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You Heard It Here Last


For years, the “one-and-done” issue in college basketball has been hotly debated. Is it right to require athletes—who will ultimately become professionals—to forego a year’s worth of income simply for the sake of education?

I think no, and if someone is good enough at sports to be playing professionally, they ought to be able to earn a living at whatever point in life they see fit. The NBA seems to agree with me and recently created a college alternative for athletes coming out of high school. These top prospects can now sign in the G League (the NBA’s minor league) for up to $125,000 to fulfill their year’s requirement between high school and the NBA.

Many college basketball fans have worried this will take away from the quality of their school’s program and from the quality of NCAA basketball as a whole. I tend to agree with that sentiment, but requiring athletes to attend college for just a year hasn’t worked either. Student athletes across all sports who seem to have a bright athletic future are often caught cheating and/or slacking their way through their college career. From another angle, it is often debated whether or not colleges are abusing the marketability of some athletes, in that often times the college could make a significant amount of revenue thanks to their athletic programs.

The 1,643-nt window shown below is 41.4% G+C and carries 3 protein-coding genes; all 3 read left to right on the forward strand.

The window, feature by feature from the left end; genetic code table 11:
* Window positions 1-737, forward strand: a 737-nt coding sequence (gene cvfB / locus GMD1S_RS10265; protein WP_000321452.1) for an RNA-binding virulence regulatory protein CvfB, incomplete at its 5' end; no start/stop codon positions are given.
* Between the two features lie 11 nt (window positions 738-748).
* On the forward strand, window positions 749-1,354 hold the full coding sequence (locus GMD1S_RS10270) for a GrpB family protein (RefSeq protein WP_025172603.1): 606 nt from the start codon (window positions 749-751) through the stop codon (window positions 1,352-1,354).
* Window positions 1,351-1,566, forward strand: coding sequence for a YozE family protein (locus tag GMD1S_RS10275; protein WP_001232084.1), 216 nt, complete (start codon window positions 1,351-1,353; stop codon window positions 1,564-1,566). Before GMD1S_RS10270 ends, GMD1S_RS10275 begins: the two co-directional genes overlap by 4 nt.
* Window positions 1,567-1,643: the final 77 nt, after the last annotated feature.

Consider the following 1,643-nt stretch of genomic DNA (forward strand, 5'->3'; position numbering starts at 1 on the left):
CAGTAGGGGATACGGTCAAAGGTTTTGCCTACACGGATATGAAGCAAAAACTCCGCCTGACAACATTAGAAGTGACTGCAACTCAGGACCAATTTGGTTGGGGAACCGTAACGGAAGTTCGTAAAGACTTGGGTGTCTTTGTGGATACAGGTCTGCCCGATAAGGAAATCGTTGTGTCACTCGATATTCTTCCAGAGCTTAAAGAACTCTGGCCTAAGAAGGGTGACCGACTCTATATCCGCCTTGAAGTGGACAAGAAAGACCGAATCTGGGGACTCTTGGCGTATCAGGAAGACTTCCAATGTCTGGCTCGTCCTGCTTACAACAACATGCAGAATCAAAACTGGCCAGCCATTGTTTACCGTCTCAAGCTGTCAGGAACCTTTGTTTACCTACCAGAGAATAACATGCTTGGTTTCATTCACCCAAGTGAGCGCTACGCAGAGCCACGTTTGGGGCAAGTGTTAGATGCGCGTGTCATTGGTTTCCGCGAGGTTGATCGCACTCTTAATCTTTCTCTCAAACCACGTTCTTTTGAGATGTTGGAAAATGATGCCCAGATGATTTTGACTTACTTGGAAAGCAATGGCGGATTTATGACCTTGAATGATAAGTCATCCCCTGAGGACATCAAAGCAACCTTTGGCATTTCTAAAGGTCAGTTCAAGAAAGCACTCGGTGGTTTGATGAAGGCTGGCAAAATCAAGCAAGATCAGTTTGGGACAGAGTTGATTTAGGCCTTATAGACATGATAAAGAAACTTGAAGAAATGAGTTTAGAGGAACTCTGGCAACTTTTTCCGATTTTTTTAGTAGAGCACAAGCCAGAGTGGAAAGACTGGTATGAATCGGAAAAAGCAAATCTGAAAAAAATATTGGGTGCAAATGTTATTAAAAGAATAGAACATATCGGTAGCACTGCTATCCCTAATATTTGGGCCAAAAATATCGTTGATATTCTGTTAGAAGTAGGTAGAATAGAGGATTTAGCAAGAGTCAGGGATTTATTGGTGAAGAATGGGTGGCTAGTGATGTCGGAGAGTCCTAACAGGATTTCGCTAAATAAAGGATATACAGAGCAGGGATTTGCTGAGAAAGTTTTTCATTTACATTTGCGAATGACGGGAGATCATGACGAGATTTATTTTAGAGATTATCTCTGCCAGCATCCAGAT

Additionally, there’s speculation and accusation (though it often goes unverified) about schools paying their athletes under the table, in order to incentivise them beyond what scholarships the school can offer.

I think there’s only one effective solution to these problems; why not just allow schools to pay their athletes? There’re obvious problems with this idea (particularly that there would need to be a salary capping system that allowed smaller schools to still land star talents,) but it seems fair that someone who markets, takes part in and takes on risk as a result of an activity ought to get paid for it beyond the level of a scholarship (which, in the case of NCAA basketball, can have almost no value to the player.)

If the NCAA doesn’t soon implement some sort of payment-based incentive, it’s likely that other sports will follow the lead of the NBA, and that NCAA athletics will lose much of their appeal and ultimately their profitability.

Tyler Dean is a senior studying finance and math.